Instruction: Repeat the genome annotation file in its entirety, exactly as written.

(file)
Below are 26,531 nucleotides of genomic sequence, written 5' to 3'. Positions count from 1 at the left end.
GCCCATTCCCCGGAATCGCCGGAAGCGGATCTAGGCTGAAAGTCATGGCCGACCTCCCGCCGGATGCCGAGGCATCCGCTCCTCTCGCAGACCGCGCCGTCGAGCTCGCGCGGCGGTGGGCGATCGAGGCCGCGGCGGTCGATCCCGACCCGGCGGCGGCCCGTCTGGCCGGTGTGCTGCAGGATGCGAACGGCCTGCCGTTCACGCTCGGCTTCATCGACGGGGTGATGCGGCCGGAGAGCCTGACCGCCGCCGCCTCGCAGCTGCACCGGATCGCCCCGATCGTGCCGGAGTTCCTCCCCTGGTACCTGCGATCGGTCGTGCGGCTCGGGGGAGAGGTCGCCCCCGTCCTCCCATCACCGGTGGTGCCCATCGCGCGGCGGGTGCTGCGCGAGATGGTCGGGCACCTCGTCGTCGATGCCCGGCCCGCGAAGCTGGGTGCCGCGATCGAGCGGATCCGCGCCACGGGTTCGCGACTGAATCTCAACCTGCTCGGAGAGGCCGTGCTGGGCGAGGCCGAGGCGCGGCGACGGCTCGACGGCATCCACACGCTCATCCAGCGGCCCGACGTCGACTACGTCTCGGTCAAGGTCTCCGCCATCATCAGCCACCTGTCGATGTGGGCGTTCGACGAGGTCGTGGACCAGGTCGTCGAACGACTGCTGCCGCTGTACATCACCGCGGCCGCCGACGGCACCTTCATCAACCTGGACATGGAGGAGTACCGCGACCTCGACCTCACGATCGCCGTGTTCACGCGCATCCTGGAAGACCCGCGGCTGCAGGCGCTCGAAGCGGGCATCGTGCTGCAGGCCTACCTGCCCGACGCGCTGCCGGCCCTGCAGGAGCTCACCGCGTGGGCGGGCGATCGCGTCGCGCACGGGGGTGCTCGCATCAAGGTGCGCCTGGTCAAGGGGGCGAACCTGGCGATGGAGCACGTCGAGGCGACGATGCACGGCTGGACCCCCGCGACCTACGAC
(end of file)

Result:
Below are 26,531 nucleotides of genomic sequence, written 5' to 3'. Positions count from 1 at the left end.
GCCCATTCCCCGGAATCGCCGGAAGCGGATCTAGGCTGAAAGTCATGGCCGACCTCCCGCCGGATGCCGAGGCATCCGCTCCTCTCGCAGACCGCGCCGTCGAGCTCGCGCGGCGGTGGGCGATCGAGGCCGCGGCGGTCGATCCCGACCCGGCGGCGGCCCGTCTGGCCGGTGTGCTGCAGGATGCGAACGGCCTGCCGTTCACGCTCGGCTTCATCGACGGGGTGATGCGGCCGGAGAGCCTGACCGCCGCCGCCTCGCAGCTGCACCGGATCGCCCCGATCGTGCCGGAGTTCCTCCCCTGGTACCTGCGATCGGTCGTGCGGCTCGGGGGAGAGGTCGCCCCCGTCCTCCCATCACCGGTGGTGCCCATCGCGCGGCGGGTGCTGCGCGAGATGGTCGGGCACCTCGTCGTCGATGCCCGGCCCGCGAAGCTGGGTGCCGCGATCGAGCGGATCCGCGCCACGGGTTCGCGACTGAATCTCAACCTGCTCGGAGAGGCCGTGCTGGGCGAGGCCGAGGCGCGGCGACGGCTCGACGGCATCCACACGCTCATCCAGCGGCCCGACGTCGACTACGTCTCGGTCAAGGTCTCCGCCATCATCAGCCACCTGTCGATGTGGGCGTTCGACGAGGTCGTGGACCAGGTCGTCGAACGACTGCTGCCGCTGTACATCACCGCGGCCGCCGACGGCACCTTCATCAACCTGGACATGGAGGAGTACCGCGACCTCGACCTCACGATCGCCGTGTTCACGCGCATCCTGGAAGACCCGCGGCTGCAGGCGCTCGAAGCGGGCATCGTGCTGCAGGCCTACCTGCCCGACGCGCTGCCGGCCCTGCAGGAGCTCACCGCGTGGGCGGGCGATCGCGTCGCGCACGGGGGTGCTCGCATCAAGGTGCGCCTGGTCAAGGGGGCGAACCTGGCGATGGAGCACGTCGAGGCGACGATGCACGGCTGGACCCCCGCGACCTACGAC